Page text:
What is Kendo?
Kendo, the “Way of the Sword,” is a Japanese martial art and modern sport arising out of older schools of swordsmanship or Kenjutsu.
Practitioners of Kendo aim to score decisive blows to designated areas of the head, body and wrists of an opponent. The blows are made with full force since protective clothing is worn and the swords are made out of very flexible bamboo.
Qualities such as decisiveness, endurance, and an unwavering focus are developed through the practice of Kendo.
History of Kendo
Kendo is the modern sport equivalent of ancient Japanese swordsmanship.
Swordsmanship, along with archery and horsemanship, were the main pursuits of the military ruling classes of Japan all through its long and tumultuous feudal periods. Mastery of the sword was considered essential for every Samurai warrior.
Different schools of Kenjutsu (“Art of the Sword”) arose and proliferated throughout these periods, numbering up to five hundred by the Edo Period (1603-1868). With the end of the feudal age in Japan after 1868, the Samurai class was officially dissolved and the practice of Kenjutsu went into decline. But by the turn of the last century there was a sharp increase in national patriotism within Japan and a revived interest in Kenjutsu. Forms (kata) from various schools were revived and standardized and by 1912 a core curriculum of 10 Kata was established. Just as Jujutsu had morphed into Judo around that time, so did Kenjutsu change into modern Kendo.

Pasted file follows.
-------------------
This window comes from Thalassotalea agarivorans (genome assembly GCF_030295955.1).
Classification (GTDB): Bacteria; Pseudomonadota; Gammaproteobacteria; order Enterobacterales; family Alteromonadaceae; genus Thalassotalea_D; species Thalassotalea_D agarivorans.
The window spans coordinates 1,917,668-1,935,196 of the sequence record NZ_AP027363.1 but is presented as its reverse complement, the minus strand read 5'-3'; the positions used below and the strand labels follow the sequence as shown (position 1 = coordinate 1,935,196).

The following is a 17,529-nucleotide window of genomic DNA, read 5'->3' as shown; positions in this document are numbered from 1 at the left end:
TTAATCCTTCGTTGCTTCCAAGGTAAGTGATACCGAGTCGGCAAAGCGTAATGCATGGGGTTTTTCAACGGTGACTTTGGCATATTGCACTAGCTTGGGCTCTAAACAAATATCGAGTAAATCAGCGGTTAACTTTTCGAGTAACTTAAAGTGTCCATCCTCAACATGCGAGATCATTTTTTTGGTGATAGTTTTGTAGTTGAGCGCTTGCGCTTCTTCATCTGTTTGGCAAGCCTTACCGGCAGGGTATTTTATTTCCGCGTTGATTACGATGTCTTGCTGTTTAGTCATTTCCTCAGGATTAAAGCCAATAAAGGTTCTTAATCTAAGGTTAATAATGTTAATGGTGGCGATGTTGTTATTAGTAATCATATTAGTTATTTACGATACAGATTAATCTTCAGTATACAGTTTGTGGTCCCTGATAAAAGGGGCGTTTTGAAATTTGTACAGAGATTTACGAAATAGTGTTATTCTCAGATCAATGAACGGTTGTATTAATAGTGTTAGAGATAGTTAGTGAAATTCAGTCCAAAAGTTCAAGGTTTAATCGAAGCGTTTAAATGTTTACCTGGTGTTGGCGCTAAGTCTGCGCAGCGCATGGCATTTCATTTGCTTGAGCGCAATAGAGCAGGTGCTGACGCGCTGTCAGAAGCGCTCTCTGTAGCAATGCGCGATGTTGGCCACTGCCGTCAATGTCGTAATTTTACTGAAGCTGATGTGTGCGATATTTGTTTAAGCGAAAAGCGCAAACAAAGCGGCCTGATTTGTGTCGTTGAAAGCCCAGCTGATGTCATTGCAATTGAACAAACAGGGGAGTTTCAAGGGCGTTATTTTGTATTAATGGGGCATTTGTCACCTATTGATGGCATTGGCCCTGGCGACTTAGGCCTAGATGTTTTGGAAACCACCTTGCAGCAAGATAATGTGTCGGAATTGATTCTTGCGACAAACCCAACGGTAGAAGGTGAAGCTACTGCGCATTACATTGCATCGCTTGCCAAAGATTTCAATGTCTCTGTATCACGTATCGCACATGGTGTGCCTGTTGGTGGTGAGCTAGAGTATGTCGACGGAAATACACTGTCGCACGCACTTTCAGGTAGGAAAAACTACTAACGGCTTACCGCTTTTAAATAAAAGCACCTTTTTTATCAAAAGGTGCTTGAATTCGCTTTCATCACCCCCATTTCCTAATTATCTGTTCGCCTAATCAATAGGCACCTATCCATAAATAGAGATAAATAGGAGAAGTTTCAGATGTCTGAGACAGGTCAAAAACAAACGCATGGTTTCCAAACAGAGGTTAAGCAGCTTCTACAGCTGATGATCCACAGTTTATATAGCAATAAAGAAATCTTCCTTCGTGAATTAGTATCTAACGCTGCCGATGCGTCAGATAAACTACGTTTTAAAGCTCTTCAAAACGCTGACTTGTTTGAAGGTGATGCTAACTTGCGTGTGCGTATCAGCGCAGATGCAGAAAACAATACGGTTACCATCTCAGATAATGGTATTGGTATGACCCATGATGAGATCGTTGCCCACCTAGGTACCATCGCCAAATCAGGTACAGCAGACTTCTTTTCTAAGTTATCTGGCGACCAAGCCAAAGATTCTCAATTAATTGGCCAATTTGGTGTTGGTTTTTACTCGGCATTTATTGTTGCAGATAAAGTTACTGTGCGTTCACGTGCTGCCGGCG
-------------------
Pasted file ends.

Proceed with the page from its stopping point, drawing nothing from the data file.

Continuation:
After temporarily being banned in the years following WWII, along with other Japanese martial arts, Kendo was again allowed to be practiced and by 1952 the All Japan Kendo Federation was created.
Kendo's popularity increased outside of Japan, such that by 1970 the International Kendo Federation (IKF) was created as well as the first World Kendo Championships. This event continues to be held every three years.
Philosophy of Kendo
Kendo aims for perfection of character through the merging of mind and body into one decisive and perfect blow.
Concepts such as Mushin (“empty-mind”) and Fudoshin (“unmoving-mind”), borrowed from Zen Buddhism, are used to describe such perfection. Through rigorous and unrelenting practice a state of clarity is achieved in which the Kendoka reacts perfectly to the situation facing him/her.
Similar ideas of perfection can be found in the Japanese practices of Calligraphy (Shodo) and the Tea Ceremony (Chado) which also date from the same historical period in Japanese history.
Kendo as Self-Defense
Unless one carries a sword with them at all times, Kendo may not be as effective for self-defense as other weaponless martial arts.
That being said, neither can a submission-hold or a body-blow do much against a gun. Viewed in this way, Kendo’s raising of a person’s abilities to focus and read various fighting situations can be very applicable to avoiding confrontation in the first place.
Kendo for Kids
Whether it’s wanting to be a ‘Jedi-knight’ or to let loose the battle cry of an ancient Samurai warrior, kids find Kendo fascinating. And where there is fascination there is motivation and a willingness to work hard.
Kendo for Adults
Persons interested in perfection of body/mind/spirit are very much attracted to martial arts such as Kendo and Aikido. With strong influences from Zen Buddhism, Kendo is as much a spiritual practice as it is a good physical and mental workout.
Kendo Associations & Resources:
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